I picked up this item in my local branch of Morrisons’ supermarket this week for the princely sum of £3.00. It isn’t pretending to be a high quality product, but I found it irresisible because of the 9-ring mechanist which looked surprisingly similar to a Filofax Deskfax configuration.
Filofax have made many different sizes of binder over the years and the ever-reliable Steve Morton over at Philofaxy has recorded that the Deskfax size was introduced around about 1992 and only produced for a few years. It uses B5 paper, which lies between A5 and A4. If you’d like to read Steve Morton’s full post, it can be found here.
I have checked and this inexpensive file does seem to have the same ring spacing as the Deskfax which means that the paper inside it would fit a Deskfax and this plastic binder could be used to archive papers from the main Deskfax binder. Of course, that would only be useful if you had a Deskfax binder which I don’t; I bought this purely because it piqued my interest. This ring configuration allows Filofax Personal-sized paper to be inserted, but the rings are not consistent with the punching on their A5 paper.
The binder comes with 96 sheets of 80gsm, ruled, cream-coloured notepaper. This seems similar quality notepaper to the journal which I bought just before Christmas – not the greatest, but actually pretty good considering the price these items are being sold at. The test page using my fountain pens shows the minimum of bleedthrough and a tolerable level of ghosting/showthrough. I could very happily write on both sides of this paper. Each page has a block at the top left with the initials of each day of the week and then an area to write the date at the top right. The line ruling is quite strong and black, with the lines being a generous 9mm apart, giving 24 lines in the writing area. The additional bold lines at the top under the date area and at the bottom include little vertical notches which help if you want to draw vertical lines to divide up the page; these are approximately 7mm apart.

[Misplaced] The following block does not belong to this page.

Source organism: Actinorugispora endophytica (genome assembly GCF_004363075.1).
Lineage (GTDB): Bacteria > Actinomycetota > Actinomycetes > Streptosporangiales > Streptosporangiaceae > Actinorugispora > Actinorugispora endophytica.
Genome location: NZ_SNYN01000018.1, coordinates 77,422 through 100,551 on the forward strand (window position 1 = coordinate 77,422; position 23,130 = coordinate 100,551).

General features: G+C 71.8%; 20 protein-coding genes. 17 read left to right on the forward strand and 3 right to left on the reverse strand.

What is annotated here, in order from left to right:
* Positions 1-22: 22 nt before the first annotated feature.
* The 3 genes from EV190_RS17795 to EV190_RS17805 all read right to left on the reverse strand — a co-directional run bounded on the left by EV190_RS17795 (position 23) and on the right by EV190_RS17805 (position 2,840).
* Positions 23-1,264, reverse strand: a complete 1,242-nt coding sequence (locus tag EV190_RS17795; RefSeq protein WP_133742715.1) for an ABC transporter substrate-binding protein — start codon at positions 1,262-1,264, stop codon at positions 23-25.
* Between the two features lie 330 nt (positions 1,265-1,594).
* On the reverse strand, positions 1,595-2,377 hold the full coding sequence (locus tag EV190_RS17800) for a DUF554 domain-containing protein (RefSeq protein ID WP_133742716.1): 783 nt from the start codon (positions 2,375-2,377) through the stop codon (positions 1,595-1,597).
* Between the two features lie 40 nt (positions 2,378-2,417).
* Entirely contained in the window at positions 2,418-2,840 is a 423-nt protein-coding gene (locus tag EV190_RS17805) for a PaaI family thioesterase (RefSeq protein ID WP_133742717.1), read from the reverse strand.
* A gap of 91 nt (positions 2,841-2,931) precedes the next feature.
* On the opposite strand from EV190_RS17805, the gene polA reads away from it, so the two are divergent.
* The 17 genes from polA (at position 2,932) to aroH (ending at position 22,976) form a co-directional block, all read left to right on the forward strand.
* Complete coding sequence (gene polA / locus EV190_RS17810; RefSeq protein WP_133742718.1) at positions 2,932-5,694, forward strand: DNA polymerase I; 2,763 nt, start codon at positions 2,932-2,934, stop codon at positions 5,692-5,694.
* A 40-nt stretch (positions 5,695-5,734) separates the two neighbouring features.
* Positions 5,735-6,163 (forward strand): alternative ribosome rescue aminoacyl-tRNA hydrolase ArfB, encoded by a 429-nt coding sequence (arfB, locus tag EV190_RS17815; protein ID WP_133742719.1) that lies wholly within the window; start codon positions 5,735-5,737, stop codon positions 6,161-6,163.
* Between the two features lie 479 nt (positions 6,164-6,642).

The closure system for the binder is a simple, black elastic treasury tag which slips into notches on the cover, and there is a single plastic flyleaf which, like the cover itself, is slightly frosted. On a couple of the holes in the flyleaf, the punching hasn’t quite removed the centre circle, I think that’s understandable in this level of product.
Does this paper size have a place in my life? Would I, perhaps, think of buying a Deskfax-sized organiser if I found one? Not really. At heart, I am happiest with A5 paper and I increasingly find that an A5 exercise book is just about perfect for portability and ease of writing. However, the B-series paper sizes are gaining in popularity with the planner community, providing a larger writing space than the A-series sizes without feeling like too much of a leap. Many fans enjoy the B6-size planners because they retain the portability of the A6 or Filofax Personal planners but give a bit more writing space. The main advantage to the A-series paper sizes is that they exactly double in size as you go through the scale; so if you divide an A4 sheet in half, you get two A5 sheets and if you divide the A5 sheet in half, you get two A6 sheets. This makes them very adaptable, especially in countries where the A-series paper predominates. If you divide a B5 sheet of paper in half, you do not get two B6 size sheets* (Edited to correct: the lovely Amanda of paperpensink has corrected me – B5 halved does give you two B6 sheets. Thanks, Amanda!)
In conclusion, I think this is an excellent product considering the pricing and the type of shop in which it was sold. Top marks to Morrisons.
Interesting fact – whilst I was writing this, there a plane was flying over leaving a trail in the blue sky and for a good while the clouds it was heading towards were moving at the same speed as the plane.